It’s often difficult to know what you want unless you understand what is available. How can you ask the question if you are not sure what the question is?
Let’s look at the major components of a back-office system that could help you to streamline office procedures and ensure that all staff can share in the essential day to day running of your business.
Are you able to log and easily retrieve selected phone calls, emails, meeting notes, appointments and diary events? Good systems enable everybody to record and access these events, either at client or often at policy level. When an adviser is out seeing a client, are your staff still logging calls in a telephone book or worse still on sticky notes? It should be so easy to input brief notes in your database that are highlighted to the adviser when they log into the software. This also provides an excellent audit trail for compliance records for the FCA.
Are your documents held separately from your main database? Can you scan directly into your client records? All types of correspondence should be easy to find, quick to retrieve, be accessible from anywhere and shared by everyone. Once again, the correspondence forms an integral part of the compliance audit trail.
New Business Processing:
Can you easily identify all the processes required to action a new piece of business? Your back-office must be able to highlight these procedures and warn all staff when one of these processes is causing a hold up. If you have not received a response from a provider, how do you know what stage that business has reached? An automated “to do list” driven by a user defined tracker means you are always in control. Importantly, this data can also be used to produce the Key Performance Indicator reports.
Integration with the Providers:
The two greatest benefits that most practices derive from their back-office systems are downloading fund data from their providers and the importing of remuneration receipts directly into their systems.
1. Fund Data: Most platforms and providers generate a message that will download fund names, unit allocation, price and current values. This means that your database holds up to date values to enable the production of portfolio valuations. Although these can be accessed through the platforms, your back-office system will consolidate all platforms and providers for an integrated client facing report. A good system should provide the option for branding reports with your practice logos and colour scheme and include pie charts and graphs.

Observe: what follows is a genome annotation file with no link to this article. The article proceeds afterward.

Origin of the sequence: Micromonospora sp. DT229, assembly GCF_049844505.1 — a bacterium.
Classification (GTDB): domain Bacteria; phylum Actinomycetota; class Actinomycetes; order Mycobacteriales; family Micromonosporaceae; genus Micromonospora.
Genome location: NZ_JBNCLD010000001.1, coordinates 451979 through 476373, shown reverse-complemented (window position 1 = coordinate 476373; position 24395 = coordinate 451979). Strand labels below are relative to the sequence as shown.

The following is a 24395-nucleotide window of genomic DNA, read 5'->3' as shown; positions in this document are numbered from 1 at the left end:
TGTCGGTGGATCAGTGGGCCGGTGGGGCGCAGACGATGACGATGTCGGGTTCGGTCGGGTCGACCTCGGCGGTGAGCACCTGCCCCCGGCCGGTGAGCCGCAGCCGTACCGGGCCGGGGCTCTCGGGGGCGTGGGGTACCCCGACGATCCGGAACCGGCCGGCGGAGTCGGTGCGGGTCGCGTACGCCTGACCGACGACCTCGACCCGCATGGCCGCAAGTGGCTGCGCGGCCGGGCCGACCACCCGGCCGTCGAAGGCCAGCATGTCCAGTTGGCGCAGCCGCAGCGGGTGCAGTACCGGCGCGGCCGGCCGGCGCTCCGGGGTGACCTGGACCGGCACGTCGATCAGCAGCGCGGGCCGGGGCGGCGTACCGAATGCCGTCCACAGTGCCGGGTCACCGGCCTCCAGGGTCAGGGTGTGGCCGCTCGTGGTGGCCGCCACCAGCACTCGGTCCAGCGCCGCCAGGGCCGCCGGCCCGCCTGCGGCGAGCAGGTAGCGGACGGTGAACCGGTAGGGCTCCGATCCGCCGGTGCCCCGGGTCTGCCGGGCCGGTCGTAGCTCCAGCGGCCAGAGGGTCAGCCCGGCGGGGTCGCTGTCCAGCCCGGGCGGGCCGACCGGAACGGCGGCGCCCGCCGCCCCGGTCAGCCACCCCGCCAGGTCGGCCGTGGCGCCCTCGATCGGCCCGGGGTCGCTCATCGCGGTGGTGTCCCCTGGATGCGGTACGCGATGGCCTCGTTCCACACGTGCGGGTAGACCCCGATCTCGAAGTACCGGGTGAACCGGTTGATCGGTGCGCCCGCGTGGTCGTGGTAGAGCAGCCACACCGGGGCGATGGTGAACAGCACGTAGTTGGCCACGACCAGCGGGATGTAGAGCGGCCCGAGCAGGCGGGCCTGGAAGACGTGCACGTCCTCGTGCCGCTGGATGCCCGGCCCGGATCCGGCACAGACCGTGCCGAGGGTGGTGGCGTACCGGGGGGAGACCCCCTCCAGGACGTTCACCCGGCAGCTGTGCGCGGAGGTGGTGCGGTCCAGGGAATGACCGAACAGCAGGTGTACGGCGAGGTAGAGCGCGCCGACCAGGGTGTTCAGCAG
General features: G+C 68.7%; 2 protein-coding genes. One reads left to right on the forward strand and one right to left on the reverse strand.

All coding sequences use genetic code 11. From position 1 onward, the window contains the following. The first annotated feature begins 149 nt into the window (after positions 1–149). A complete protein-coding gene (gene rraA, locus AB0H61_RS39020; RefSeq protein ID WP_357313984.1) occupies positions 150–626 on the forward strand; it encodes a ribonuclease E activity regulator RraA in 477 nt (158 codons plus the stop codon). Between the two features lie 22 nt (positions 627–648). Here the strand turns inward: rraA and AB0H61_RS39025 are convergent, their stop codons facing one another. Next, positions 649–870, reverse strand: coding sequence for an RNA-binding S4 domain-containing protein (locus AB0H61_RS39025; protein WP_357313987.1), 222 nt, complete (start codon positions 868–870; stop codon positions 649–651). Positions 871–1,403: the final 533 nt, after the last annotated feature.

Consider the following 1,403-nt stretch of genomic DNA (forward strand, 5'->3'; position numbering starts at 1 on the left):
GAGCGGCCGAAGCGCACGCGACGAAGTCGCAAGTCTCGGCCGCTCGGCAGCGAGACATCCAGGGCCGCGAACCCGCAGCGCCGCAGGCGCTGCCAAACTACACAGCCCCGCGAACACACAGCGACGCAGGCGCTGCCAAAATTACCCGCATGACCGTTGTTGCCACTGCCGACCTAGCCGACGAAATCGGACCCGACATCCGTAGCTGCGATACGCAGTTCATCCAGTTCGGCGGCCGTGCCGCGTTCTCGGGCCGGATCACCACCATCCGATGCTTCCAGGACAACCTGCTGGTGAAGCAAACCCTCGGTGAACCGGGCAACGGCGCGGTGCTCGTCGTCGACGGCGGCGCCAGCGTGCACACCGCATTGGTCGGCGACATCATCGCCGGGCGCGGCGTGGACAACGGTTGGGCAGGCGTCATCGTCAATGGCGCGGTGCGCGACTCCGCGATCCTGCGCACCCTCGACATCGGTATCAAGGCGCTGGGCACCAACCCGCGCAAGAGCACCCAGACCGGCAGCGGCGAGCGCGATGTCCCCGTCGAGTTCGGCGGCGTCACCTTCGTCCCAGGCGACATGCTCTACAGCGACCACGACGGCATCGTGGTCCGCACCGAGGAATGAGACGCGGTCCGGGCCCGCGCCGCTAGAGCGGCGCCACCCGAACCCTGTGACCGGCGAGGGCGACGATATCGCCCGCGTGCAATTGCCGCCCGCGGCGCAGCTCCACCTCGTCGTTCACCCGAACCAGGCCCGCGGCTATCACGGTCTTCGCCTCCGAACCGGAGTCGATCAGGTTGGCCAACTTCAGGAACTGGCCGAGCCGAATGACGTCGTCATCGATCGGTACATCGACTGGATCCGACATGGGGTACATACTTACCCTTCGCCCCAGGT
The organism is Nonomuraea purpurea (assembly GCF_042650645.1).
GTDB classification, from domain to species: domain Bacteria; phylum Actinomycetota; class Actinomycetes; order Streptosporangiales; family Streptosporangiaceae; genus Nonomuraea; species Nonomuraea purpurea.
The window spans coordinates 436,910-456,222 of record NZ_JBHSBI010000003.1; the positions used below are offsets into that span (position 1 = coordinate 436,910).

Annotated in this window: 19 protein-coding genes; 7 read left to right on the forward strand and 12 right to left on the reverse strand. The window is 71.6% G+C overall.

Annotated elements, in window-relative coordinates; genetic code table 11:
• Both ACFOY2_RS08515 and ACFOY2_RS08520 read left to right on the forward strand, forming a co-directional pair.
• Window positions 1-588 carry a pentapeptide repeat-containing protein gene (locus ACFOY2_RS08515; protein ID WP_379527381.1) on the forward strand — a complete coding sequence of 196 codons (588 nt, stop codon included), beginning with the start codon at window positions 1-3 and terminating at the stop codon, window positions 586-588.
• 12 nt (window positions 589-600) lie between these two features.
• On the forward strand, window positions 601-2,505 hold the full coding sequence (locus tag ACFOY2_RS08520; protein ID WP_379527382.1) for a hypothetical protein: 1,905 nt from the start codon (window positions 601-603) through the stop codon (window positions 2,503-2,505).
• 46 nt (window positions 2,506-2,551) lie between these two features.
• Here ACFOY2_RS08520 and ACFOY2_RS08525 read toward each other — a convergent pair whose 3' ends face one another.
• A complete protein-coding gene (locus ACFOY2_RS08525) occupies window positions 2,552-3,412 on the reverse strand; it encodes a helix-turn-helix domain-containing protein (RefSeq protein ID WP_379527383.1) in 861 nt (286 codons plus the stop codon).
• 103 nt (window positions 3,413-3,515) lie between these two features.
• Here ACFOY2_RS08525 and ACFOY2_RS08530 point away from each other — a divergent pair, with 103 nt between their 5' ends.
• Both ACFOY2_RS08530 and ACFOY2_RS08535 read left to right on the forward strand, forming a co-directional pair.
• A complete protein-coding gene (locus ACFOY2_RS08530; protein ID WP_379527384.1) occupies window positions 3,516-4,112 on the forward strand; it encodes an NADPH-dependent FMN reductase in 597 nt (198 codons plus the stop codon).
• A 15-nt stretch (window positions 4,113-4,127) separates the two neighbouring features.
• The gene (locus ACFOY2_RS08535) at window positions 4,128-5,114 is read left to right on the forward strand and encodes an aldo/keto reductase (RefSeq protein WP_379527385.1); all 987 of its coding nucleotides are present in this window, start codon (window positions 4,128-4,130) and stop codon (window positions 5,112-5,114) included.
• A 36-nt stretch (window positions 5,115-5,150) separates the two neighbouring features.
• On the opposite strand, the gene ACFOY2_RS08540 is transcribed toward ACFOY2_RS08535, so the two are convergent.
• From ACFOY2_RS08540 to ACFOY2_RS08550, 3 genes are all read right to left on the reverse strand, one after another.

2. Remuneration Data: Your back-office system should be able to import remuneration receipts and reconcile these with expected remuneration schedules. Automatic reconciliation will save an enormous amount of time and help to identify outstanding remuneration due from all providers.
Retail Mediation Activities Reporting (RMAR):
All independent IFA practices must generate RMAR reports on a regular basis. Most practices find this time consuming and error prone. If your back -office system can match your receipts against your expected schedules, then it should be easy to run off the various reports required by the FCA. You can either adopt the black box approach, which provides the necessary totals, or you can produce an itemised report to help track any data entry errors.
So now you know the answers, you can ask the question!
Good back office systems will integrate all the above without the need to enter the same data more than once. When you next review your back-office system, make sure that all these areas are covered to your satisfaction. Streamlining all your business processes will help you to grow your business and take a lot of stress away from your staff.
If you would like to discuss how we could support your business please call us on 0845 345 8456 / 024 7622 8888 or email email@example.comDavid Felix-DaviesRegional Sales ManagerPlum Software
[Sponsored article by Plum Software]